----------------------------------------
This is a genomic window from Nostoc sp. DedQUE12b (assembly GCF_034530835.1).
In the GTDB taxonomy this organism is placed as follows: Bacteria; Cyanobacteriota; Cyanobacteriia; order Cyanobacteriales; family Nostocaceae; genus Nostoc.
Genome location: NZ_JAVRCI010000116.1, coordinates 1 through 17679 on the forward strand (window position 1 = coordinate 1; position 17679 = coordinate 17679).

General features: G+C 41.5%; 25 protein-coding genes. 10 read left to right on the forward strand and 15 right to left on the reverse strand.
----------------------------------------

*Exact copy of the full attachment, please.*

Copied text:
This is a genomic window from Nostoc sp. DedQUE12b (assembly GCF_034530835.1).
In the GTDB taxonomy this organism is placed as follows: Bacteria; Cyanobacteriota; Cyanobacteriia; order Cyanobacteriales; family Nostocaceae; genus Nostoc.
Genome location: NZ_JAVRCI010000116.1, coordinates 1 through 17679 on the forward strand (window position 1 = coordinate 1; position 17679 = coordinate 17679).

General features: G+C 41.5%; 25 protein-coding genes. 10 read left to right on the forward strand and 15 right to left on the reverse strand.